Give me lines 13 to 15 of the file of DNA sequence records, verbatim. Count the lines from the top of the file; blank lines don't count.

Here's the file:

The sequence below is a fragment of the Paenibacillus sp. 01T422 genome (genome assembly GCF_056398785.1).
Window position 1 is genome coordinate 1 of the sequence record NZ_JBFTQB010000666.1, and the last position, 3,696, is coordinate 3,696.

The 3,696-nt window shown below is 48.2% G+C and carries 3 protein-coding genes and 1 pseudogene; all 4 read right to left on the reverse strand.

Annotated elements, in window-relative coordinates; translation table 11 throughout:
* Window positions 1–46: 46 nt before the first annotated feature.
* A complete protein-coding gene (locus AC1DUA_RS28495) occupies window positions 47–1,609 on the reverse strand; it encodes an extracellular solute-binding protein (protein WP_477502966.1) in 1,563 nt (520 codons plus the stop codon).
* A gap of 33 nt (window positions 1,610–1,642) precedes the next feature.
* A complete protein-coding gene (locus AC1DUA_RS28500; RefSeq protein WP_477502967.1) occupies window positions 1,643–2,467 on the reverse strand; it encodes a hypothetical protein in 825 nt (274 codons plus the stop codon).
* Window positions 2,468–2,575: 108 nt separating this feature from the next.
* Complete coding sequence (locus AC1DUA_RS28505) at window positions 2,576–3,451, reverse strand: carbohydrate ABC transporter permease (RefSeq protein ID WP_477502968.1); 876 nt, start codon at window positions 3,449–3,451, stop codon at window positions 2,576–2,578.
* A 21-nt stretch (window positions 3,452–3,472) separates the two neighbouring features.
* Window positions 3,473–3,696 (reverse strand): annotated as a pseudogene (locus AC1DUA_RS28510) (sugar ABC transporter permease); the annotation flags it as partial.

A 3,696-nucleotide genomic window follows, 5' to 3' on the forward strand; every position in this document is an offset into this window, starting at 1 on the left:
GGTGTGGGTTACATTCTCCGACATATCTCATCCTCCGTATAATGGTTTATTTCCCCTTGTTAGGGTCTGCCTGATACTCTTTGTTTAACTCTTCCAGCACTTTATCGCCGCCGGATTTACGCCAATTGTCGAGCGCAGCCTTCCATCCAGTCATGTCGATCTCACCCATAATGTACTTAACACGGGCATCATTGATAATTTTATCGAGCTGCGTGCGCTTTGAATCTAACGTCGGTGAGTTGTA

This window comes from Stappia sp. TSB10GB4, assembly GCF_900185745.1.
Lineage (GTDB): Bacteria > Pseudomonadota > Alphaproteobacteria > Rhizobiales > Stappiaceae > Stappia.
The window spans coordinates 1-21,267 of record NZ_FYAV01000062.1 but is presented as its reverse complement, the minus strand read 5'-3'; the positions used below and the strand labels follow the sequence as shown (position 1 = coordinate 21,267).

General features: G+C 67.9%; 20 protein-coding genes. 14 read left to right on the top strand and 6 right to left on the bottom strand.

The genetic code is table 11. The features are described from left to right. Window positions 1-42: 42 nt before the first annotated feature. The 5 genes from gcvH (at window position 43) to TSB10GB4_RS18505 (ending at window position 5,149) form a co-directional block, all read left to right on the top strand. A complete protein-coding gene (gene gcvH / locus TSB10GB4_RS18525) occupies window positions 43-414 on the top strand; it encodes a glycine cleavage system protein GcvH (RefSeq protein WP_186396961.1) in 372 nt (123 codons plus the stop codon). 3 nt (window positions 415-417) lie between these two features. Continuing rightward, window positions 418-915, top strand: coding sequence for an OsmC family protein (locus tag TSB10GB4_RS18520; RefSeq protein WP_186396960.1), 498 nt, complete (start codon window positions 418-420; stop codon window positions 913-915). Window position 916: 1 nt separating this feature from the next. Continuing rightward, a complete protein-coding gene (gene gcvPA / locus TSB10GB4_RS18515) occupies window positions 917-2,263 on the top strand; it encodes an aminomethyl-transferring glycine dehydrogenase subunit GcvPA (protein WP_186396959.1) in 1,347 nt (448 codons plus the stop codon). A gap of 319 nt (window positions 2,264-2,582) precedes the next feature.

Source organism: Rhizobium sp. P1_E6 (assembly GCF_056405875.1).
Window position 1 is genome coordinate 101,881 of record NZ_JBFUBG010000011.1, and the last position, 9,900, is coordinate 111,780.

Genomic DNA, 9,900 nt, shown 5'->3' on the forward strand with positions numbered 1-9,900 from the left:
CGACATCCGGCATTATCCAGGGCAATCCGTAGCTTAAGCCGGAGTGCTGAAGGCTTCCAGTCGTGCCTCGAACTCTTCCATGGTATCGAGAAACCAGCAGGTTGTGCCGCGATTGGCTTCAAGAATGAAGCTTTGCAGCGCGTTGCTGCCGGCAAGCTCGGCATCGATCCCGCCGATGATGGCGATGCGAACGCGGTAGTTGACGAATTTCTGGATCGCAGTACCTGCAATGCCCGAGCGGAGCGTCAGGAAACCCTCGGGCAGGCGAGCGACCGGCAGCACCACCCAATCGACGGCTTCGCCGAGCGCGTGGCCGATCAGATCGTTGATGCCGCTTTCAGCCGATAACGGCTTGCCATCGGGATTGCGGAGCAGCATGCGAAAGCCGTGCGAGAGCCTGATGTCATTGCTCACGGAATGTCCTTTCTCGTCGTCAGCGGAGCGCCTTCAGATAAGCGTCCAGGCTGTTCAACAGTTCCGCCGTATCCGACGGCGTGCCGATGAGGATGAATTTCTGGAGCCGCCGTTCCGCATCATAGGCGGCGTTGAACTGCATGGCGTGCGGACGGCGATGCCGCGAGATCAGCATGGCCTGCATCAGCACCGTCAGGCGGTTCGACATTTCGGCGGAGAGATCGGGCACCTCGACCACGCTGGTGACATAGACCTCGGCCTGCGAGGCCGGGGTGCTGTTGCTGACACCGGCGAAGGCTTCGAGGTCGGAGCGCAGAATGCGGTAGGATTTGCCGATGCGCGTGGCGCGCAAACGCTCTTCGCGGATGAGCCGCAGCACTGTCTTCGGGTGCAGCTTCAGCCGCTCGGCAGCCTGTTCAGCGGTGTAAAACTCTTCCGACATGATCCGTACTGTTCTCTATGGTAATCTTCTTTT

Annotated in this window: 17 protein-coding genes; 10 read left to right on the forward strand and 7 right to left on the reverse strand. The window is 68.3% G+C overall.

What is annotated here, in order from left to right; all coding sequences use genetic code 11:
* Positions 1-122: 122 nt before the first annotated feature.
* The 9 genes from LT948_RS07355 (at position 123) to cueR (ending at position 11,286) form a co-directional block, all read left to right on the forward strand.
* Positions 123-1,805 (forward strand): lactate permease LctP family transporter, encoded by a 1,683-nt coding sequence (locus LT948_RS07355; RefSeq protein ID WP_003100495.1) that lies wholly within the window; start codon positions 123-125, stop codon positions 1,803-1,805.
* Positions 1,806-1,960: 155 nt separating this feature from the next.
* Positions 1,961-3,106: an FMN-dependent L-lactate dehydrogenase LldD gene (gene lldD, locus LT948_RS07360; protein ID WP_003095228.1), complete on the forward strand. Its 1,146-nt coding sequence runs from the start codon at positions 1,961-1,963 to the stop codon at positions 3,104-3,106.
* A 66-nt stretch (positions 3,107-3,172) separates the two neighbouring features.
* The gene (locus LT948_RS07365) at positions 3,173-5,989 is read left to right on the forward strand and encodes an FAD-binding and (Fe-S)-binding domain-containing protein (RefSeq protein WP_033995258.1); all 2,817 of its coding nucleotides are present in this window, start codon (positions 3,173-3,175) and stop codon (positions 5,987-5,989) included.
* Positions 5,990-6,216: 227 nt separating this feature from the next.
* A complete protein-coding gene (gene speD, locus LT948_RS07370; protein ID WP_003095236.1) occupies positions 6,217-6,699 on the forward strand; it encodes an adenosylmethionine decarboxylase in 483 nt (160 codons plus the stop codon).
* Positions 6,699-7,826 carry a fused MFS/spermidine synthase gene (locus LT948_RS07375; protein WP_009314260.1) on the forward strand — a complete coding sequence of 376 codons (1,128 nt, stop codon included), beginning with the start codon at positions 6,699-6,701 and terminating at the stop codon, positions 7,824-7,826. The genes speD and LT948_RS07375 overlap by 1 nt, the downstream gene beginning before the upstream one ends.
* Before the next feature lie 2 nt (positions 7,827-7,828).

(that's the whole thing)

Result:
A 3,696-nucleotide genomic window follows, 5' to 3' on the forward strand; every position in this document is an offset into this window, starting at 1 on the left:
GGTGTGGGTTACATTCTCCGACATATCTCATCCTCCGTATAATGGTTTATTTCCCCTTGTTAGGGTCTGCCTGATACTCTTTGTTTAACTCTTCCAGCACTTTATCGCCGCCGGATTTACGCCAATTGTCGAGCGCAGCCTTCCATCCAGTCATGTCGATCTCACCCATAATGTACTTAACACGGGCATCATTGATAATTTTATCGAGCTGCGTGCGCTTTGAATCTAACGTCGGTGAGTTGTA

This window comes from Stappia sp. TSB10GB4, assembly GCF_900185745.1.